Research Article: CREB: A Key Regulator of Normal and Neoplastic Hematopoiesis

Date Published: August 27, 2009

Publisher: Hindawi Publishing Corporation

Author(s): Salemiz Sandoval, Martina Pigazzi, Kathleen M. Sakamoto.

http://doi.org/10.1155/2009/634292

Abstract

The cAMP response element-binding protein (CREB) is a nuclear transcription factor downstream of cell surface receptors and mitogens that is critical for normal and neoplastic hematopoiesis. Previous work from our laboratory demonstrated that a majority of patients with acute myeloid leukemia (AML) and acute lymphoid leukemia (ALL) overexpress CREB in the bone marrow. To understand the role of CREB in leukemogenesis, we examined the biological effect of CREB overexpression on primary leukemia cells, leukemia cell lines, and CREB overexpressing transgenic mice. Our results demonstrated that CREB overexpression leads to an increase in cellular proliferation and survival. Furthermore, CREB transgenic mice develop a myeloproliferative disorder with aberrant myelopoiesis in both the bone marrow and spleen. Additional research from other groups has shown that the expression of the cAMP early inducible repressor (ICER), a CREB repressor, is also deregulated in leukemias. And, miR-34b, a microRNA that negative regulates CREB expression, is expressed at lower levels in myeloid leukemia cell lines compared to that of healthy bone marrow. Taken together, these data suggest that CREB plays a role in cellular transformation. The data also suggest that CREB-specific signaling pathways could possibly serve as potential targets for therapeutic intervention.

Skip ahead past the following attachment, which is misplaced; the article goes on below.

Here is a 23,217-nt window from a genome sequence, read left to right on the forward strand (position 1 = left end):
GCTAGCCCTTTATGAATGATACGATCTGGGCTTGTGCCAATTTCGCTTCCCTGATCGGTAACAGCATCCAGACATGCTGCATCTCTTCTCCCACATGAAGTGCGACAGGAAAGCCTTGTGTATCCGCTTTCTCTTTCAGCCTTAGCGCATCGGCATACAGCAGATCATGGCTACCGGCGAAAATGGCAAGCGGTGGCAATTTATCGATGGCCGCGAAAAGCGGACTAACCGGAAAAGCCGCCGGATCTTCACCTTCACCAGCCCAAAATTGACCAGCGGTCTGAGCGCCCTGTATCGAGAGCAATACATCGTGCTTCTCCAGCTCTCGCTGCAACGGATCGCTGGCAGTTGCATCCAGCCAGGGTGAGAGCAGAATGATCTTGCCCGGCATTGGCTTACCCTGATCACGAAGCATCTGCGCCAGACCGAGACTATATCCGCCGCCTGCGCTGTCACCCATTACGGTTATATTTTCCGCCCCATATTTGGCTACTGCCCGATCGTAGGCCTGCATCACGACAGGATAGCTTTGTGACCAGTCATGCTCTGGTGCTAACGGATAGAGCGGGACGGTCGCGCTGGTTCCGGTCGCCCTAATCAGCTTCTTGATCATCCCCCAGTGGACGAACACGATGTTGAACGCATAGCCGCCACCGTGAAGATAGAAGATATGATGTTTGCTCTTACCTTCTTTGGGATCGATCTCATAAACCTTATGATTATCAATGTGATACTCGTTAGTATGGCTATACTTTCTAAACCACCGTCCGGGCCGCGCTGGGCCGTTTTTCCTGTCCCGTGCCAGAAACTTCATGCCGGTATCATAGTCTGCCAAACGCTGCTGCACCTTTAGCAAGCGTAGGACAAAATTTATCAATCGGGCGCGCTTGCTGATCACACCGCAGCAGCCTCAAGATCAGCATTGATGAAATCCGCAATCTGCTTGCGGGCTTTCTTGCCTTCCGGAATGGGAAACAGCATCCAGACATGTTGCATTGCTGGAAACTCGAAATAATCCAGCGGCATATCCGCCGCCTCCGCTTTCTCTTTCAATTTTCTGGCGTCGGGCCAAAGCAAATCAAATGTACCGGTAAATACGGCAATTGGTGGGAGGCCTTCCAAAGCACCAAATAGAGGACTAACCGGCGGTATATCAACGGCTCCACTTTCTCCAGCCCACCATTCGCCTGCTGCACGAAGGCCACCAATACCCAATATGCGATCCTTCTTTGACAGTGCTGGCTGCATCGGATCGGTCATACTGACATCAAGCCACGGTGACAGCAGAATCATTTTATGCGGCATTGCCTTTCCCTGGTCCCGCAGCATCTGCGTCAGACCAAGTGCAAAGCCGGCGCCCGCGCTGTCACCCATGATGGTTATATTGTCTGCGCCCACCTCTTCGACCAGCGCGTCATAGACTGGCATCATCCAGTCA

Partial Text

CREB is a 43-kDa protein, memberof the CREB/ATF-1 family of transcription factors, conserved from Drosophila to humans [1]. In mammals, CREB family members include CREB, cAMP-responsive element modulator (CREM), and activating transcription factor 1 (ATF-1). CREB and ATF-1 are ubiquitously expressed in all tissues. The expression of CREM, however, is tissue specific and developmentally regulated. This family of transcription factors contains a 60 amino acid kinase-inducible domain (KID) with several phosphorylation sites, two hydrophobic glutamine-rich transactivation domains, Q1 and Q2, that function as constitutive activators in vitro, and a basic leucine zipper (bZip) dimerization domain. CREB is activated through phosphorylation at serine 133 in response to a variety of cellular and mitogen stress signals. These include peptide hormones, neurotransmitters, calcium influx, and growth factors [1–3]. Upon activation, CREB binds as a dimer to the cAMP response element (CRE), TGACGTCA, or CRE half sites CGTCA/TGACG, where it promotes the recruitment of the transcriptional coactivators CREB binding protein (CBP) and p300. These coactivators then promote the recruitment of components of the basal transcriptional machinery to initiate transcription of CREB target genes [3–5].